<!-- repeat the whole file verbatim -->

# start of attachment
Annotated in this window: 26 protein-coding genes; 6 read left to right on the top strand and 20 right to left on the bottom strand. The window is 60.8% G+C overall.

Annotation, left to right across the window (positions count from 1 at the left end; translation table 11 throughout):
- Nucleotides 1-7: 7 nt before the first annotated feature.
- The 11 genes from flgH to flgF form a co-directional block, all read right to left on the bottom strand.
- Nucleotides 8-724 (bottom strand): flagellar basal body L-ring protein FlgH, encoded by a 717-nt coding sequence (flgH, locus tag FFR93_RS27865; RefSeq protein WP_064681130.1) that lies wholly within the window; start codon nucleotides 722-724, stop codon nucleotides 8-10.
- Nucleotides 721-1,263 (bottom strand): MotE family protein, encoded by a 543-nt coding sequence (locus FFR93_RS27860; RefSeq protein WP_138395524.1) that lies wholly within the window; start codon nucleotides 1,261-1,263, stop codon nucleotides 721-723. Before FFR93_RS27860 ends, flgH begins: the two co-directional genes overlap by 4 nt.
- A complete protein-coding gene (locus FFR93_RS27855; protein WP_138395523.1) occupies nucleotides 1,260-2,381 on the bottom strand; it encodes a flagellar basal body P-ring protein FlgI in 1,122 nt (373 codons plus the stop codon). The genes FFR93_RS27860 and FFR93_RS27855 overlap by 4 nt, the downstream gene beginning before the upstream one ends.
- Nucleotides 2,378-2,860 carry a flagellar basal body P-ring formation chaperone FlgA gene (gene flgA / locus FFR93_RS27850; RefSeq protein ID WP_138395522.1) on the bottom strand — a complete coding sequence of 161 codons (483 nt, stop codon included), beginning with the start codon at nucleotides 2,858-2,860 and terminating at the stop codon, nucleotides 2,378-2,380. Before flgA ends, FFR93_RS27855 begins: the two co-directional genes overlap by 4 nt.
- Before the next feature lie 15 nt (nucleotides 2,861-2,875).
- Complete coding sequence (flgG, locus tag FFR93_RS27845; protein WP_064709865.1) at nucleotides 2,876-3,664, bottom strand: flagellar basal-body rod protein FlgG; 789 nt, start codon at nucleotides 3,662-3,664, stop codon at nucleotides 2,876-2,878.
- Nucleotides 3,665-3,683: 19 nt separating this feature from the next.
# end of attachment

Annotated in this window: 26 protein-coding genes; 6 read left to right on the top strand and 20 right to left on the bottom strand. The window is 60.8% G+C overall.

Annotation, left to right across the window (positions count from 1 at the left end; translation table 11 throughout):
- Nucleotides 1-7: 7 nt before the first annotated feature.
- The 11 genes from flgH to flgF form a co-directional block, all read right to left on the bottom strand.
- Nucleotides 8-724 (bottom strand): flagellar basal body L-ring protein FlgH, encoded by a 717-nt coding sequence (flgH, locus tag FFR93_RS27865; RefSeq protein WP_064681130.1) that lies wholly within the window; start codon nucleotides 722-724, stop codon nucleotides 8-10.
- Nucleotides 721-1,263 (bottom strand): MotE family protein, encoded by a 543-nt coding sequence (locus FFR93_RS27860; RefSeq protein WP_138395524.1) that lies wholly within the window; start codon nucleotides 1,261-1,263, stop codon nucleotides 721-723. Before FFR93_RS27860 ends, flgH begins: the two co-directional genes overlap by 4 nt.
- A complete protein-coding gene (locus FFR93_RS27855; protein WP_138395523.1) occupies nucleotides 1,260-2,381 on the bottom strand; it encodes a flagellar basal body P-ring protein FlgI in 1,122 nt (373 codons plus the stop codon). The genes FFR93_RS27860 and FFR93_RS27855 overlap by 4 nt, the downstream gene beginning before the upstream one ends.
- Nucleotides 2,378-2,860 carry a flagellar basal body P-ring formation chaperone FlgA gene (gene flgA / locus FFR93_RS27850; RefSeq protein ID WP_138395522.1) on the bottom strand — a complete coding sequence of 161 codons (483 nt, stop codon included), beginning with the start codon at nucleotides 2,858-2,860 and terminating at the stop codon, nucleotides 2,378-2,380. Before flgA ends, FFR93_RS27855 begins: the two co-directional genes overlap by 4 nt.
- Before the next feature lie 15 nt (nucleotides 2,861-2,875).
- Complete coding sequence (flgG, locus tag FFR93_RS27845; protein WP_064709865.1) at nucleotides 2,876-3,664, bottom strand: flagellar basal-body rod protein FlgG; 789 nt, start codon at nucleotides 3,662-3,664, stop codon at nucleotides 2,876-2,878.
- Nucleotides 3,665-3,683: 19 nt separating this feature from the next.